Finally, the article concluded by noting that both Chino Hills and Brea are working to increase police patrolling, more frequently enforce traffic laws, and use electronic message boards as part of their efforts to deal with the problem.  There's nothing wrong with these and, if they could be done, when most dangerous driving and accidents occur, which is actually outside of commute times during late weekend hours (Friday and Saturday nights, for example,) that would be welcomed.

But, as Chino Hills is poised to approve another large housing project--the 100+ unit Hidden Oaks, across from the in-process 76-unit Hillcrest (and down the street from the approved 28-unit Stonecrest) and then claim that these volumes of residences (over 200, meaning probably 800-1000 people and many car trips from them) are insignficant because most traffic in Carbon Canyon is from outside the canyon, therein lies the rub, right?

A traffic study is fine and is probably needed.  But, if the expectation is that installing more traffic signals, targeting truck traffic, and implementing more acceleration/deacceleration lanes is going to do anything but replace the pinky with the ring finger as the hole in the dike widens because the water behind the dike represents massive traffic volume from unabated inland development--well, then what?

The big, big picture (the one that looks at climate change, population volume, outdated transportation methods, etc.) would seem to dictate that we have to fundamentally change many aspects of how we live if sustainability is achievable.

It is understandable, to a degree, that local analysis looks at the immediate situation in and around that area.  The problem, though, is that solutions really have to be bigger and broader than that.  Otherwise, whatever is done is either marginal, distractive, or insufficient.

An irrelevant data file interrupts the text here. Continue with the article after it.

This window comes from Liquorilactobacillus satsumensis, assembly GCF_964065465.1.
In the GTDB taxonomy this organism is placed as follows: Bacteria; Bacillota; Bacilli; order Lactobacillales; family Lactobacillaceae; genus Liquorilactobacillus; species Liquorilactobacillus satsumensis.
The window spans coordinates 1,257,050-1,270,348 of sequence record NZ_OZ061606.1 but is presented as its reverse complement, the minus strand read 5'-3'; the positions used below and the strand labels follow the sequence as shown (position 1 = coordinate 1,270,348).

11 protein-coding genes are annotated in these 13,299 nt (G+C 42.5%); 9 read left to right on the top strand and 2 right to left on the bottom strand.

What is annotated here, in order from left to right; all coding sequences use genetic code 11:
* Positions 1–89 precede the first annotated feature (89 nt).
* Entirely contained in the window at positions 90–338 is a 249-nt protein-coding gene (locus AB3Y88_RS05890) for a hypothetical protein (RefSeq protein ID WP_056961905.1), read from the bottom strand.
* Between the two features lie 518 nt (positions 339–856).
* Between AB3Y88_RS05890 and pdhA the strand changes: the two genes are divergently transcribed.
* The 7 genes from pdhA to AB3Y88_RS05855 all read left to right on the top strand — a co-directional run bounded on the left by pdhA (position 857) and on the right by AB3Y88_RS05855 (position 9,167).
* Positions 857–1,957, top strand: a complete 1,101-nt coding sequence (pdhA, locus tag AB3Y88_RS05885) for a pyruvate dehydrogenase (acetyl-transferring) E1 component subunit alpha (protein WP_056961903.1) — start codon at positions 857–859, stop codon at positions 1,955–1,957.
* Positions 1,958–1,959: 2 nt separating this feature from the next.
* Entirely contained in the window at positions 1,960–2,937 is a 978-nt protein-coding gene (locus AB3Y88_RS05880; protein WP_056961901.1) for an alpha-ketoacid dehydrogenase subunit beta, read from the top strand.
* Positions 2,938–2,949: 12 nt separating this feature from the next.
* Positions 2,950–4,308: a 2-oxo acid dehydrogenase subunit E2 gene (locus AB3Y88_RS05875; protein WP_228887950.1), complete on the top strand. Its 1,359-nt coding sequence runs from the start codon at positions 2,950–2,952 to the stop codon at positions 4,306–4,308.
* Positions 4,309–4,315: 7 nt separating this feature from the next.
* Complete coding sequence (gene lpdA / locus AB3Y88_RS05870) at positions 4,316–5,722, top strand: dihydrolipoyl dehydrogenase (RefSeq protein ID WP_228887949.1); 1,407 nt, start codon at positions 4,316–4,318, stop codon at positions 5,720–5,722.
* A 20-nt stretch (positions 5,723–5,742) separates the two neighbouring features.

We can't afford any of those.

For a society that put humans on the moon, mobilized an all-out war effort on two massive fronts during World War II, built the great educational system in the world, completed a huge interstate highway network, and so much more, the ability to improve regional planning for residential and commercial uses and for transportation to serve those is not impossible, though it's difficult.

As said here recently, it's a matter, fundamentally and substantially, of political, social and economic will.

1 comment:

Anonymous said...

Enjoyed reading your blog.
You have a gift for research.
History can reveal much. For those with eyes to see and ears to hear.
You spoke something very prophetically in one of your posts.
" Hills do not do .... people do. Or something to this effect.

I too was once called to a chapter of my life in Chino Hills.
It was at the time leading up to the incorporation and the mayhem which followed.

You are getting to see the effects not due to the hills but as a result of the people responsible for the development of the Chino Hills specific plan along with those who led the charge to incorporate as a City.

This had to happen! Several reasons for this rat line of events. First was to be able to hide the clandestine bodies, second to preserve the things which had been historically done in them thare Hills.

Here is a clue. Dig deep in the biblical name which correlatestothe areasfirst restaurant.( you mentioned iton a post)

Drill down in to the Aerorjet history to get a profile of the key players and who they followed for inspiration in developing war tools. Try to find out why they moved to Chino Hills?

Make sure you moderate this post and it would be best for you to not ever mention these things to anyone.

If led you may contact me so as to hear my story.

Good luck with your pursuit of justice, which will be almost impossible to get this side of heaven in the Cityof Chino Hills.

Kind Regards